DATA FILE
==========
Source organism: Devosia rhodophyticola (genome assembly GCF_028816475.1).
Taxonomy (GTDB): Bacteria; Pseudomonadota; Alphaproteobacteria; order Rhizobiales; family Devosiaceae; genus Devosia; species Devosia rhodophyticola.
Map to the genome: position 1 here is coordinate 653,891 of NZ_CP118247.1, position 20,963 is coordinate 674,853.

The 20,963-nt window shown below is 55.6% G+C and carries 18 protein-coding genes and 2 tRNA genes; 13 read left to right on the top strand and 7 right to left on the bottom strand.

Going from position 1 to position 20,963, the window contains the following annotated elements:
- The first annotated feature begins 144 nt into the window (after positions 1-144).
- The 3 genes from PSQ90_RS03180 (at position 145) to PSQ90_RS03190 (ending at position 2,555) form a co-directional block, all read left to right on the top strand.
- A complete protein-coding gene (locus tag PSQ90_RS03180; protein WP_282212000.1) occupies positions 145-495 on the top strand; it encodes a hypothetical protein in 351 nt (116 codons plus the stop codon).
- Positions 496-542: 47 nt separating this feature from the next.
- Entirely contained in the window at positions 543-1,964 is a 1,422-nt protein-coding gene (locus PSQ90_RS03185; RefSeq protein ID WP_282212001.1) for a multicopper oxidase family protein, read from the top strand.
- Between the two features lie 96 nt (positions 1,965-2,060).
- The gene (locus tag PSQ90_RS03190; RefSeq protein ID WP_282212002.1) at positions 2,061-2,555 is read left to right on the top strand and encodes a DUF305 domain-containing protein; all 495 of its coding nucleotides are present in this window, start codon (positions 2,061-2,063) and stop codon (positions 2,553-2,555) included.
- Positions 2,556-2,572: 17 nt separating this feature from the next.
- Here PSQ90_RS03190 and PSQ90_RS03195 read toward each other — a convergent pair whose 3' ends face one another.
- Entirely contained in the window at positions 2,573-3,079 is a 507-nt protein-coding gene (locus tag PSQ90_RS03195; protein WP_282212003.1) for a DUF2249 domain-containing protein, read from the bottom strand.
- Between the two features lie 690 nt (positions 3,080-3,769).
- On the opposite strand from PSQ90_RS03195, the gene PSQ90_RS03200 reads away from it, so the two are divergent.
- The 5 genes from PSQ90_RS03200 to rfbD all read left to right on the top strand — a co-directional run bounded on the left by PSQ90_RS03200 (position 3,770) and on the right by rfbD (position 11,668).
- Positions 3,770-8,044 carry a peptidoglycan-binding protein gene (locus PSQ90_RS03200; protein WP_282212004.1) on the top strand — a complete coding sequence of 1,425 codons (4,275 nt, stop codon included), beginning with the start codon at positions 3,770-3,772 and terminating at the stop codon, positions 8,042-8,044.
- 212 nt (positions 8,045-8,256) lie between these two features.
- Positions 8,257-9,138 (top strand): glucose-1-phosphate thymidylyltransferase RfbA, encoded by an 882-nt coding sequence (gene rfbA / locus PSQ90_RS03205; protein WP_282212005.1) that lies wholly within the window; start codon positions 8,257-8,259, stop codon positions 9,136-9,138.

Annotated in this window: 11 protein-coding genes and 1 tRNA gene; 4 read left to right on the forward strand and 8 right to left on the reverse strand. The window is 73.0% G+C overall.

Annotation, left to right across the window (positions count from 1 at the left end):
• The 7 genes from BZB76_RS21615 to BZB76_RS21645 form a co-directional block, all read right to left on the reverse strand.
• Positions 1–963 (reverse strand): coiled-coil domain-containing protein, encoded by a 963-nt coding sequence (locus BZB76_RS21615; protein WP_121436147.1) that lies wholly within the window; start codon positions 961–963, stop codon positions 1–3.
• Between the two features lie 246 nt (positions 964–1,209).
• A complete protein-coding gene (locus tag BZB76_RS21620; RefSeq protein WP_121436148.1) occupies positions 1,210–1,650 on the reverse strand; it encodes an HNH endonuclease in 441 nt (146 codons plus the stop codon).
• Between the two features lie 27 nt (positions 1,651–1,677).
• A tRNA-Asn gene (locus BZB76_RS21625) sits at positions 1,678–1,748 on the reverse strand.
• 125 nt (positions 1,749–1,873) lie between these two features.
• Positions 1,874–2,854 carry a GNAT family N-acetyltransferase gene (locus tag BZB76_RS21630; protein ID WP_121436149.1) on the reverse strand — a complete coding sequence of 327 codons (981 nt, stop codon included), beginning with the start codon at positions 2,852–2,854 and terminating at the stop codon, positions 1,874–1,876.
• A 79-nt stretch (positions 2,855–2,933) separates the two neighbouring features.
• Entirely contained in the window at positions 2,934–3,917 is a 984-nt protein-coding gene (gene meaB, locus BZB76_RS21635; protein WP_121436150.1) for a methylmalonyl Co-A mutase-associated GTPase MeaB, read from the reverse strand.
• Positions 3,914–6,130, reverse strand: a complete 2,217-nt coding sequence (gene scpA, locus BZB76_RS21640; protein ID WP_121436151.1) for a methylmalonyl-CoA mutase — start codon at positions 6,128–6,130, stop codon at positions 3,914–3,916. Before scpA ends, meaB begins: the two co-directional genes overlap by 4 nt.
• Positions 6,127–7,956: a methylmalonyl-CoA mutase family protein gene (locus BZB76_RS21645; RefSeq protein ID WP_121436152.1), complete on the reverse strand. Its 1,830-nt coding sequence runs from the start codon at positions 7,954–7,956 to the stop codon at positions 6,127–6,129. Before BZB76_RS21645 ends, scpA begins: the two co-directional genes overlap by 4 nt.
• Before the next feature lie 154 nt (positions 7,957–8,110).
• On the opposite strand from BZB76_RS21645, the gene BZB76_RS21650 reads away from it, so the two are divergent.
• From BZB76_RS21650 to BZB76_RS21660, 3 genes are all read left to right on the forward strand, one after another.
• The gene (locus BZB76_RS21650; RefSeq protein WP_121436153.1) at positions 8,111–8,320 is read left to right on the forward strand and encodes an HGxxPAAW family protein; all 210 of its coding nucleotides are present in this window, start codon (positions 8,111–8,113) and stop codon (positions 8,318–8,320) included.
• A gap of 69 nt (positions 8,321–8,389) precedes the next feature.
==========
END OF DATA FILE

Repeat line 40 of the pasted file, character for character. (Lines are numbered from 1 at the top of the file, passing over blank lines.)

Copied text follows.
• A gap of 69 nt (positions 8,321–8,389) precedes the next feature.